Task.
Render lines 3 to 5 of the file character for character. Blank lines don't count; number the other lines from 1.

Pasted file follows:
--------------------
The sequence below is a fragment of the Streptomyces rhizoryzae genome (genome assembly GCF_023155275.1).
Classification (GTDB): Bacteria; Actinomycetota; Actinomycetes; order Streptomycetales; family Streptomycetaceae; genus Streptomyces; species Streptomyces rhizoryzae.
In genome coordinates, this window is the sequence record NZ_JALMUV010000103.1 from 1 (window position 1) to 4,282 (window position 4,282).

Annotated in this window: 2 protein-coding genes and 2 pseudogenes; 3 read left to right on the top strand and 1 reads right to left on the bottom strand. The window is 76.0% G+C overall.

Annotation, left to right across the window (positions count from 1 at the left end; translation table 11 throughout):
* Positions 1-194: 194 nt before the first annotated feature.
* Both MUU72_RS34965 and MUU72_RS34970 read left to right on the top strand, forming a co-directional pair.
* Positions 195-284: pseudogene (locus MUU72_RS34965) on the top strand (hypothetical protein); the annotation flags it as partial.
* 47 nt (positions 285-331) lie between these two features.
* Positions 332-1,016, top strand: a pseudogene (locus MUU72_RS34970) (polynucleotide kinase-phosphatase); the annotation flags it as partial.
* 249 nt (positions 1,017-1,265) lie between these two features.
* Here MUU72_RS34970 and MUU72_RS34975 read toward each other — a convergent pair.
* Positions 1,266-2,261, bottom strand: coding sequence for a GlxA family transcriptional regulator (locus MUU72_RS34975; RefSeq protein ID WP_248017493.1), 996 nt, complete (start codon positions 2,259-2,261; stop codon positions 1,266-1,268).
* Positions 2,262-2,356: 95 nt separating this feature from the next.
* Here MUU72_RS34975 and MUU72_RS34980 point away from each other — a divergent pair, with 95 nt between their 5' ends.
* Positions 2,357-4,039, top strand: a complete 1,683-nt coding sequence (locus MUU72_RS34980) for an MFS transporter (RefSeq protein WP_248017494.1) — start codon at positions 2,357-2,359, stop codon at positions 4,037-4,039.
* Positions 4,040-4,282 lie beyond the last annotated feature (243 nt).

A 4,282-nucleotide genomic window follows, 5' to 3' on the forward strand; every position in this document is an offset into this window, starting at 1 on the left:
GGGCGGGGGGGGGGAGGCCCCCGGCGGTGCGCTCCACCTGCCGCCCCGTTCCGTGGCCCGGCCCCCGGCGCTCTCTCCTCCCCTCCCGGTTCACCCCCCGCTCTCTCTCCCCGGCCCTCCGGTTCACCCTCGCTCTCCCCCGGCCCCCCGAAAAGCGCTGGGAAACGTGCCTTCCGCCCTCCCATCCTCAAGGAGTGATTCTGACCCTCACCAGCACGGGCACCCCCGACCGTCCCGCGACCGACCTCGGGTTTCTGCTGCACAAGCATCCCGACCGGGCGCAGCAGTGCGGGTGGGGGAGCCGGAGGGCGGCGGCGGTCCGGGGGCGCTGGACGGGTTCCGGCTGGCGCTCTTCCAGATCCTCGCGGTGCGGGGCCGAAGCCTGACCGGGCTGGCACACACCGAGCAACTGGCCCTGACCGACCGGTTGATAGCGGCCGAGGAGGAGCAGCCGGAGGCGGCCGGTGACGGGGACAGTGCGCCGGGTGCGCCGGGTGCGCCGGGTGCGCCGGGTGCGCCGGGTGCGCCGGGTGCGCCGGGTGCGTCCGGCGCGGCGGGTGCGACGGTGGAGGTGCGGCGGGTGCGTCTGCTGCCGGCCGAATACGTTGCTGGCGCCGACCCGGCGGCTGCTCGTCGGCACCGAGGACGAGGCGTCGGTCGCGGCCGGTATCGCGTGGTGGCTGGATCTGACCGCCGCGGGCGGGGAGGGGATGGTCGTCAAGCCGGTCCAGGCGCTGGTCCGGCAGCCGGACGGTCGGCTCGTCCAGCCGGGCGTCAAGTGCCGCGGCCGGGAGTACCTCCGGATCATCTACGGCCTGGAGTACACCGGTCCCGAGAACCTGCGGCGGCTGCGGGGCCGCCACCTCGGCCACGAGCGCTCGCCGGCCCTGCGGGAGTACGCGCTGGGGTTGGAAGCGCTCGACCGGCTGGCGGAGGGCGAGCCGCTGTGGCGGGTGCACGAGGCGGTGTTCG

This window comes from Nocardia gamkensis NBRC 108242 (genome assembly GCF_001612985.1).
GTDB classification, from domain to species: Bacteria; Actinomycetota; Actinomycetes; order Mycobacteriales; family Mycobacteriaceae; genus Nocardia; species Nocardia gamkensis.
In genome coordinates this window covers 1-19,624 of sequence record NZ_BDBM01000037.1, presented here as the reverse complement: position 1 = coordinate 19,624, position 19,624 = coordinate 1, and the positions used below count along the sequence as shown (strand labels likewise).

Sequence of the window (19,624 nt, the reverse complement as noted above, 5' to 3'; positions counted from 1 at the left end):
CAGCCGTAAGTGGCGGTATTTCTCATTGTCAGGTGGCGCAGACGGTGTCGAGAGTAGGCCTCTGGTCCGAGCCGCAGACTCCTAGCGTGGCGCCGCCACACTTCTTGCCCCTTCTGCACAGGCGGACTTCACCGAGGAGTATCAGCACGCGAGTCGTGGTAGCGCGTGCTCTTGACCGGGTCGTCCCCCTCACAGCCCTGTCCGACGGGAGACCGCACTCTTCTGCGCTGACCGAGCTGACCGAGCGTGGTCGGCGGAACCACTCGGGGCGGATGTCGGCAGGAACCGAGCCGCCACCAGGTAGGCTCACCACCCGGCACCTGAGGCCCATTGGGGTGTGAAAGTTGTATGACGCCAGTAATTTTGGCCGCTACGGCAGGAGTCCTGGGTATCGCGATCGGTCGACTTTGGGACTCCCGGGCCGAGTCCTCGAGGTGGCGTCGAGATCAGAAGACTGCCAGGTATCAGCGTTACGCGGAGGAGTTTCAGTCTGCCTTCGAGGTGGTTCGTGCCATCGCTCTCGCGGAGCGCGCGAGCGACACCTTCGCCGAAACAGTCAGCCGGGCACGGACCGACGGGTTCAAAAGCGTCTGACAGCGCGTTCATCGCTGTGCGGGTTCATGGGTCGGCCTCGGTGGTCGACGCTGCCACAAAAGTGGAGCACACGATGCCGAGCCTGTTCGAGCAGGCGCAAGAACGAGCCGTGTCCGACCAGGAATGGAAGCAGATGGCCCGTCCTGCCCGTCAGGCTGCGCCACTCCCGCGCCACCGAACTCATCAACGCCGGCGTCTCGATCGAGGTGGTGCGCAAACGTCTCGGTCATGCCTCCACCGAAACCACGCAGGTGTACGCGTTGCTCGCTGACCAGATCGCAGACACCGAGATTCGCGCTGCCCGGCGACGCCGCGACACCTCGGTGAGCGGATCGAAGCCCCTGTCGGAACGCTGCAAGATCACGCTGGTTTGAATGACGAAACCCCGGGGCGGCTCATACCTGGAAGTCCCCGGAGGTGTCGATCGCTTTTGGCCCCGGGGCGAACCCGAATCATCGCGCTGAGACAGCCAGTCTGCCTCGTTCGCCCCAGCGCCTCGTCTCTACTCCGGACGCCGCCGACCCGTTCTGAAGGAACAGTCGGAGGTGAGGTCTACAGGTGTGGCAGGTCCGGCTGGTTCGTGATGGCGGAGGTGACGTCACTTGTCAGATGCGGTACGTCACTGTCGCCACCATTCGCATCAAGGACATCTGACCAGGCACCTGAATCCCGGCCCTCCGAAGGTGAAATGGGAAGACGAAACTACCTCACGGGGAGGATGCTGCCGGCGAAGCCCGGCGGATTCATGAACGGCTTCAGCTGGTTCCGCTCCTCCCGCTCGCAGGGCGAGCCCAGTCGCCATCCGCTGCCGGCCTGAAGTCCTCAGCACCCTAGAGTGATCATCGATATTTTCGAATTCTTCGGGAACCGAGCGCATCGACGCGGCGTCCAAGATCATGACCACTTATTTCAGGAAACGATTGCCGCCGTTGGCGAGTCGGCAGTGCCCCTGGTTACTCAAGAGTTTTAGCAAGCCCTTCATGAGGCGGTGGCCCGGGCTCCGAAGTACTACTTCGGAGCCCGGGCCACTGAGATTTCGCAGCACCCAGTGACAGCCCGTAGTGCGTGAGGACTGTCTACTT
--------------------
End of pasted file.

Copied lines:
In genome coordinates, this window is the sequence record NZ_JALMUV010000103.1 from 1 (window position 1) to 4,282 (window position 4,282).

Annotated in this window: 2 protein-coding genes and 2 pseudogenes; 3 read left to right on the top strand and 1 reads right to left on the bottom strand. The window is 76.0% G+C overall.

Annotation, left to right across the window (positions count from 1 at the left end; translation table 11 throughout):